The unknown offers a new approach

Feed the soil to nurture new thinking in farming, suggests Grant James, business development manager at Sea2Soil

Agriculture has landed at a very interesting turning point. The last 50 years are marked by a heavy reliance on NPK fertilisers. Industry evolution has been steady, and change has been minimal.

The times ahead for all of us working within it, however, are exciting. They may hold incomparable potential and opportunity as we begin to navigate through a massive transformation.

It’s a future that’s hard to predict, but that element of the unknown is where I believe we can tap into a whole new approach. This will be led by creative thinking and application and eventually new methods will be accepted as normal practice.

Soil health is where knowledge is ramping up, and its importance of it to all of us in agriculture is rising up the agenda. We’re taking great leaps in the understanding of our biodiversity and our underground ‘livestock’. As in the biometrics of humans, the microbes in the soil hold the key to health and longevity.

Grant James believes we’re taking great leaps in the understanding of our biodiversity and our underground ‘livestock’.

The transition into biodiversity that the wider industry has taken tentative steps towards is akin to the smart phone and its development. What we see today is only the beginning of the sustainable applications to the benefit of the industry. Development continues at pace behind the scenes, all with the promise of delivering the extraordinary.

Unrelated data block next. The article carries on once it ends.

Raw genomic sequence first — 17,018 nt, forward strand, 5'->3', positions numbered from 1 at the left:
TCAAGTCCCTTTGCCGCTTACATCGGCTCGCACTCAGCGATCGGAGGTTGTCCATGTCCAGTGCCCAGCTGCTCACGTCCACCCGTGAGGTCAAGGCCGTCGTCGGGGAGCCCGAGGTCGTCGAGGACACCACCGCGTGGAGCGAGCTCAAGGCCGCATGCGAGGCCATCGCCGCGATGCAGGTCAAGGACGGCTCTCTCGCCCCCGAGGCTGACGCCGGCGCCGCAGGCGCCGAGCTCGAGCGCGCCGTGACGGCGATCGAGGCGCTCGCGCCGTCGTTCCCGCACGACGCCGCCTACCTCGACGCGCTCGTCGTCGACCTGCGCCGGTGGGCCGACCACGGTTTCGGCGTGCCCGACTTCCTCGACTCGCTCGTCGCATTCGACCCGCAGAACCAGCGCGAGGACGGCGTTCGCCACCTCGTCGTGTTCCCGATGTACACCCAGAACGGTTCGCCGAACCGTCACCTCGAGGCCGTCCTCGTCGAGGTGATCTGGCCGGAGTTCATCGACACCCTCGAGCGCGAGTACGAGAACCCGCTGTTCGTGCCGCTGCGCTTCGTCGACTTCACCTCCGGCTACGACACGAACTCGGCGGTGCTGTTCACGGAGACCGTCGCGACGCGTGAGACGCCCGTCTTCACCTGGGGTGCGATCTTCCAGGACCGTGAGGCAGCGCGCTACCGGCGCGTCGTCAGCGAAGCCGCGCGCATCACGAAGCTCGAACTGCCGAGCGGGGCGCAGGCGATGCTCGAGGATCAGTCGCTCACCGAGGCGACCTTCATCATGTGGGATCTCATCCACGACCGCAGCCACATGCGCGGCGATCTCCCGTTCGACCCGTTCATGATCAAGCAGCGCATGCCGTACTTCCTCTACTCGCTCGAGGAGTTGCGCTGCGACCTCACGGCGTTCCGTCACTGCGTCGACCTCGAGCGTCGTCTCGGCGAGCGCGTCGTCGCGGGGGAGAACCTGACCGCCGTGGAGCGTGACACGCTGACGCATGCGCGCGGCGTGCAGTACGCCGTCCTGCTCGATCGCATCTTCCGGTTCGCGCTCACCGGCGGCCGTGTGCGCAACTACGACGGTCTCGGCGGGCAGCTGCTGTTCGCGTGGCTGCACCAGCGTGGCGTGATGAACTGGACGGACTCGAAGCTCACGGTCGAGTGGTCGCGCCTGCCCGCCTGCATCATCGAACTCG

But the process of change to a high biodiverse soil structure is never rapid. Years of good practice will pass before soil structure builds up to a detectable level of benefit and change. But the rewards are clear:

  1. Lower fuel use
  2. Easier workable soil
  3. Fast straw breakdown
  4. Increased porosity
  5. Healthier plants
  6. Increased photosynthesis
  7. Carbon return
  8. Improved water quality
  9. Enhanced fungicide activity
  10. Possible reduced synthetic nitrogen applications

Not all these benefits have yet been quantifiably recorded on a regular basis with trials data. However, with the combination of less soil movement and beneficial soil activators/biostimulants to feed the microbes during the growing season, many farmers who have committed to feeding the underground livestock are seeing positive results over time, both across the UK and EU.

Feeding the microbes, balancing the fungi and bacteria in the soil, brings the plants that grow in it increased access to the nutrients they need, to help secure the productivity growers strive for, and to help them thrive under several stressful conditions.

Soil activators and bio stimulants increase better organisation of the soil organic matter and its fertility over a long period of time, resulting in constant quality and yield from season to season.

The Sea2Soil team work closely on joint ventures, trials, and farm demos and with the addition of international food processors, can deliver an active sustainable map to support farmers and growers through the change to regenerative farming practices.

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